Make no mistake, to be in love and objective at the same time – that is hard but necessary. No wonder some writers are a bit dotty.
Dr Hera Melhuish is a complex and sometimes difficult character. Do you think you would like her if you met her in real life? If she lived in 2013, what would she be doing?
Yes I would like her very much. She has endured a great deal of sorrow, and yet she retains a ready wit and a sharp intelligence, a bold spirit and a capacity to love unconditionally. Such women have much to teach us and I would have lots of questions to ask her.
It intrigued me when I was writing the book that it was becoming a book about and by women. They are the main characters. In fact there is only one man of substance, Mack, and he is important but he does not drive the novel. It is the women who make the hard decisions and who live with the consequences. This was not planned, but it is what happened. And I was very happy about that.
When I was writing The Disestablishment of Paradise, I read a wonderful book called Man on Earth by Jacquetta Hawkes. That book influenced me greatly and I can not recommend it too highly. Jacquetta is (was) well-known as an archaeologist – she died some years ago – and in her book she speaks of the wonder of life and the achievements of our finest artists and thinkers. She was married to J. B. Priestly. I did not realize it at the time of writing, but I think Jacquetta’s bigness of mind influenced my portrayal of Hera. Both are women of great intelligence, great wisdom and great passion.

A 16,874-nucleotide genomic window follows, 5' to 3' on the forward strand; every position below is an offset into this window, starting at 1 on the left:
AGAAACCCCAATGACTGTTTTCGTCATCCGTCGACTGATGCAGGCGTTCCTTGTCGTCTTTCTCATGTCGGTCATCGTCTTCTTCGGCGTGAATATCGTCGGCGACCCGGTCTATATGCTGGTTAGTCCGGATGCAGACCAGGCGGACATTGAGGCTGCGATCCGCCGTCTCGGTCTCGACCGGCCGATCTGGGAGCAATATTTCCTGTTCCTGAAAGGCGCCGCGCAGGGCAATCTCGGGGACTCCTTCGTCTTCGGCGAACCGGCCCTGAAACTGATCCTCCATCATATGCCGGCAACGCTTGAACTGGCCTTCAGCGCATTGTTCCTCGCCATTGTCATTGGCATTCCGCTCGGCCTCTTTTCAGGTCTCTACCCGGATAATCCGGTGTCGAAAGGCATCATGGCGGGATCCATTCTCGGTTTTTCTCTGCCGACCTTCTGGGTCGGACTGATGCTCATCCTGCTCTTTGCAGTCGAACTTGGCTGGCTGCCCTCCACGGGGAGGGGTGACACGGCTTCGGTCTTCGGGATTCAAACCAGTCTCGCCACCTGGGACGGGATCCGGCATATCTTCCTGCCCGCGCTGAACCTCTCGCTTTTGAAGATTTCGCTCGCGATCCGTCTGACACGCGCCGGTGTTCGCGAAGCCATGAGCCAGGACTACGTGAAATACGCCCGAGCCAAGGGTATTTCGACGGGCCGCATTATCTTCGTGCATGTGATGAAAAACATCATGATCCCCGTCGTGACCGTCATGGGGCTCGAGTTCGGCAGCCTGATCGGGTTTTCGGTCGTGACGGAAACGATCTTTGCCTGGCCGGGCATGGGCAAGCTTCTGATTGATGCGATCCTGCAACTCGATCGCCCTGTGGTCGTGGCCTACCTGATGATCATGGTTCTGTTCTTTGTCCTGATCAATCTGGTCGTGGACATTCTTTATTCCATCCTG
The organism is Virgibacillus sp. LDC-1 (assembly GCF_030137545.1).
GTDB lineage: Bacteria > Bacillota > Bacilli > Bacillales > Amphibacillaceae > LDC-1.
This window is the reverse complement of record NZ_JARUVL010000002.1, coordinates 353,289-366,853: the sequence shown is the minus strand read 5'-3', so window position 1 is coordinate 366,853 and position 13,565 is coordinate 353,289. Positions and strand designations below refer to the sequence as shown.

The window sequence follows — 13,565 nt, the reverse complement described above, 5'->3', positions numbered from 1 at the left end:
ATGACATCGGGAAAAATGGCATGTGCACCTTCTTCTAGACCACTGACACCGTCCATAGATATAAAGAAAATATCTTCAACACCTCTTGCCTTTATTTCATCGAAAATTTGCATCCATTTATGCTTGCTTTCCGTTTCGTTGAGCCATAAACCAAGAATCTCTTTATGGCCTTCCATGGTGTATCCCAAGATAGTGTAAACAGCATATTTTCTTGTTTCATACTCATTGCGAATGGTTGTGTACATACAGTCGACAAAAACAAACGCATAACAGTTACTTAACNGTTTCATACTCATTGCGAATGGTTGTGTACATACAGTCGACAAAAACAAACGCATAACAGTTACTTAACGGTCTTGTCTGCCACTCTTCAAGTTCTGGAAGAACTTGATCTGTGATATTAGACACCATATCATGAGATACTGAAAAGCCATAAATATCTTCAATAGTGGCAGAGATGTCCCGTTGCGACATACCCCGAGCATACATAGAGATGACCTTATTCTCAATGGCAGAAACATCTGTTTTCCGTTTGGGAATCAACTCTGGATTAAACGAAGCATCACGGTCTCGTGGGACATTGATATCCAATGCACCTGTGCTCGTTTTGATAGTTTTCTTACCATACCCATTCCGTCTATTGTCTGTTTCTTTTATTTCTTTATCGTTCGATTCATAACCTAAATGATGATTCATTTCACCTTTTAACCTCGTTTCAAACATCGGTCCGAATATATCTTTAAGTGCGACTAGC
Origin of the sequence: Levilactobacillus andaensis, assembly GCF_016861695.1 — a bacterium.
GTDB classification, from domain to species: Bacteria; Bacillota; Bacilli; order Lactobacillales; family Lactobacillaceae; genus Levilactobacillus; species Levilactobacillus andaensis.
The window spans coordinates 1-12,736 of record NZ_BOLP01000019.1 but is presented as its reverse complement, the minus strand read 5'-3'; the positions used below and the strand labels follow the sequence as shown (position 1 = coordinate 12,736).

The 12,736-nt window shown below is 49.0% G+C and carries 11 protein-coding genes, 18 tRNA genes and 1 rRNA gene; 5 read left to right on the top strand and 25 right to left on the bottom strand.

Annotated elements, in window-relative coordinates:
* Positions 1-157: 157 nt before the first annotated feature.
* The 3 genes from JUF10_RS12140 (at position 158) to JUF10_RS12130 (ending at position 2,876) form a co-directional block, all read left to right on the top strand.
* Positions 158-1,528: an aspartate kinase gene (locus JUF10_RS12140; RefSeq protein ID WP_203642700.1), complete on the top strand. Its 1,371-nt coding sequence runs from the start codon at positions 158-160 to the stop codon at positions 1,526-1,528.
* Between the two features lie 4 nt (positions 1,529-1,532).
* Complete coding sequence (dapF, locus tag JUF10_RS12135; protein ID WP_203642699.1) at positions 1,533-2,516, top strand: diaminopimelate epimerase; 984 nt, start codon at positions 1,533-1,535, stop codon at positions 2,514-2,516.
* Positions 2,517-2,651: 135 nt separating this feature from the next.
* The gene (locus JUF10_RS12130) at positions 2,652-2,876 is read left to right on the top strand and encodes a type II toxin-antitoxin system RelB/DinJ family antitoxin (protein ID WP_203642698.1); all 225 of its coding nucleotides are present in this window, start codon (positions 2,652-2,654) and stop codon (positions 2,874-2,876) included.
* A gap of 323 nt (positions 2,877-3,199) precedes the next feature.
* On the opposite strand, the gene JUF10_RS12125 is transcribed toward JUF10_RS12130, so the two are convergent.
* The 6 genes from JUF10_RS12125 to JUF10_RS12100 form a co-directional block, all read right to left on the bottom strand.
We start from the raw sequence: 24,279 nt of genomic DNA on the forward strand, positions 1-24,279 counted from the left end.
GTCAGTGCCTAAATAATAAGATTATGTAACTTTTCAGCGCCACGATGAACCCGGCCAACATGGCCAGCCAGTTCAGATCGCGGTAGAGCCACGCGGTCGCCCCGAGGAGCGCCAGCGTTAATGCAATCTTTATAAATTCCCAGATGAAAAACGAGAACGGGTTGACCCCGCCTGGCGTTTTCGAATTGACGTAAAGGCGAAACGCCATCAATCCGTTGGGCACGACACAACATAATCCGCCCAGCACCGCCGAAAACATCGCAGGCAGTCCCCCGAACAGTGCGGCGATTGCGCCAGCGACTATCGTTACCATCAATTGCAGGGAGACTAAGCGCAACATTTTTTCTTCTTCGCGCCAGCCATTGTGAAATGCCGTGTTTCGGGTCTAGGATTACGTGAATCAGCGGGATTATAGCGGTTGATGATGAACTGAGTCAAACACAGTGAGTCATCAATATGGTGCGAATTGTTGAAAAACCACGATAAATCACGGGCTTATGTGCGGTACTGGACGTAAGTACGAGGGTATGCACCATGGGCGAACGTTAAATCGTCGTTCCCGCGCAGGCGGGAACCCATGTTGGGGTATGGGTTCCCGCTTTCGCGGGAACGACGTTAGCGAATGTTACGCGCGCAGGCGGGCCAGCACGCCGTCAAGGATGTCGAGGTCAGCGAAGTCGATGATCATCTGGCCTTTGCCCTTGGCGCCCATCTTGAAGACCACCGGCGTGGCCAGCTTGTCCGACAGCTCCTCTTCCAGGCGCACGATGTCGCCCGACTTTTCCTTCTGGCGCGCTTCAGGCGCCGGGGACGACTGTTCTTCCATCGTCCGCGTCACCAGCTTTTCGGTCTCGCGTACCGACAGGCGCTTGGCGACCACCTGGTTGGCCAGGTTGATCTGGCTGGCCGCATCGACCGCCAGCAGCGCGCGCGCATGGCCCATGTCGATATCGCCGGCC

If Hera were alive now she would either be a leader in Greenpeace battling to save the whales in the Antarctic ocean or a doctor caring for children caught up in any one of the many wars taking place round the world at present. She would also have a house with a splendid untidy garden and high walls behind which she could retire and let her hair down when exhausted.
What brought you back to prose writing? Do you have any plans for the future?
I have had three careers which have sometimes existed simultaneously: as a theatre director, as a teacher of drama and as a writer. My four books Escape to the Wild Wood, Stand Alone Stan, The Dragon Wakes and The Burning Forest each of which is an episode in a tetralogy called A Land Fit for Heroes had emptied me of ideas. I actually felt empty when I finished the last one. All my knowledge and feelings had somehow been poured into those books. For a while, I thought I had nothing more to say. I was also saddened that those books had not do not been widely read even though they were well reviewed. Perhaps their day will come. If readers enjoy The Disestablishment of Paradise, then I am very sure they would enjoy A Land Fit for Heroes.